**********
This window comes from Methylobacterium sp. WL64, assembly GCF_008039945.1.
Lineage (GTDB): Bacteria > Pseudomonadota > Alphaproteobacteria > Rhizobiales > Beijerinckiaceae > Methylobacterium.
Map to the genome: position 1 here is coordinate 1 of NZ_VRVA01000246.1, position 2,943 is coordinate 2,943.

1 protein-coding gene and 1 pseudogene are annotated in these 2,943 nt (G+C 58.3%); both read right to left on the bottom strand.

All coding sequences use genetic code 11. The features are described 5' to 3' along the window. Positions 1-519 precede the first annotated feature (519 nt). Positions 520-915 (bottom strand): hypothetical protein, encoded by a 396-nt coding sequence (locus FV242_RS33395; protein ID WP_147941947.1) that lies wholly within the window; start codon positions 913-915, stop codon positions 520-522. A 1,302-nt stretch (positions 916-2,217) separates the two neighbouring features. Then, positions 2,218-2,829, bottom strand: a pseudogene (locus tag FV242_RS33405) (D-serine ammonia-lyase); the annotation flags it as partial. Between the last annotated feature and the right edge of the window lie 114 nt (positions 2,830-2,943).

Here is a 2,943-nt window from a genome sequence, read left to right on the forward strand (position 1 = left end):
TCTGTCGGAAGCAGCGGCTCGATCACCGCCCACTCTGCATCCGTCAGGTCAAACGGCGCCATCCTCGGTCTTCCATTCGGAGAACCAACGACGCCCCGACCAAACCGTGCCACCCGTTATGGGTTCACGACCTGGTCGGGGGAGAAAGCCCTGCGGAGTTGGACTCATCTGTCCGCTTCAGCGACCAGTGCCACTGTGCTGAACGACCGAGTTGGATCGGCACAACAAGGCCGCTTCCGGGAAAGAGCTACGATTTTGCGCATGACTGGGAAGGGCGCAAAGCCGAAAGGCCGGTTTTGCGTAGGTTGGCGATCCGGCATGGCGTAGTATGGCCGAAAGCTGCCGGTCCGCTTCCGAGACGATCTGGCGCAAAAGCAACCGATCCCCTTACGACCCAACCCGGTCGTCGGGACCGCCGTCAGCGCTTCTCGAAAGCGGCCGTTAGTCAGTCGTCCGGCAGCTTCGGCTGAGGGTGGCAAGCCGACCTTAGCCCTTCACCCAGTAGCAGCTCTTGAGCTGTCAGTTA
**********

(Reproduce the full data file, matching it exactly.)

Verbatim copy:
This window comes from Methylobacterium sp. WL64, assembly GCF_008039945.1.
Lineage (GTDB): Bacteria > Pseudomonadota > Alphaproteobacteria > Rhizobiales > Beijerinckiaceae > Methylobacterium.
Map to the genome: position 1 here is coordinate 1 of NZ_VRVA01000246.1, position 2,943 is coordinate 2,943.

1 protein-coding gene and 1 pseudogene are annotated in these 2,943 nt (G+C 58.3%); both read right to left on the bottom strand.

All coding sequences use genetic code 11. The features are described 5' to 3' along the window. Positions 1-519 precede the first annotated feature (519 nt). Positions 520-915 (bottom strand): hypothetical protein, encoded by a 396-nt coding sequence (locus FV242_RS33395; protein ID WP_147941947.1) that lies wholly within the window; start codon positions 913-915, stop codon positions 520-522. A 1,302-nt stretch (positions 916-2,217) separates the two neighbouring features. Then, positions 2,218-2,829, bottom strand: a pseudogene (locus tag FV242_RS33405) (D-serine ammonia-lyase); the annotation flags it as partial. Between the last annotated feature and the right edge of the window lie 114 nt (positions 2,830-2,943).

Here is a 2,943-nt window from a genome sequence, read left to right on the forward strand (position 1 = left end):
TCTGTCGGAAGCAGCGGCTCGATCACCGCCCACTCTGCATCCGTCAGGTCAAACGGCGCCATCCTCGGTCTTCCATTCGGAGAACCAACGACGCCCCGACCAAACCGTGCCACCCGTTATGGGTTCACGACCTGGTCGGGGGAGAAAGCCCTGCGGAGTTGGACTCATCTGTCCGCTTCAGCGACCAGTGCCACTGTGCTGAACGACCGAGTTGGATCGGCACAACAAGGCCGCTTCCGGGAAAGAGCTACGATTTTGCGCATGACTGGGAAGGGCGCAAAGCCGAAAGGCCGGTTTTGCGTAGGTTGGCGATCCGGCATGGCGTAGTATGGCCGAAAGCTGCCGGTCCGCTTCCGAGACGATCTGGCGCAAAAGCAACCGATCCCCTTACGACCCAACCCGGTCGTCGGGACCGCCGTCAGCGCTTCTCGAAAGCGGCCGTTAGTCAGTCGTCCGGCAGCTTCGGCTGAGGGTGGCAAGCCGACCTTAGCCCTTCACCCAGTAGCAGCTCTTGAGCTGTCAGTTA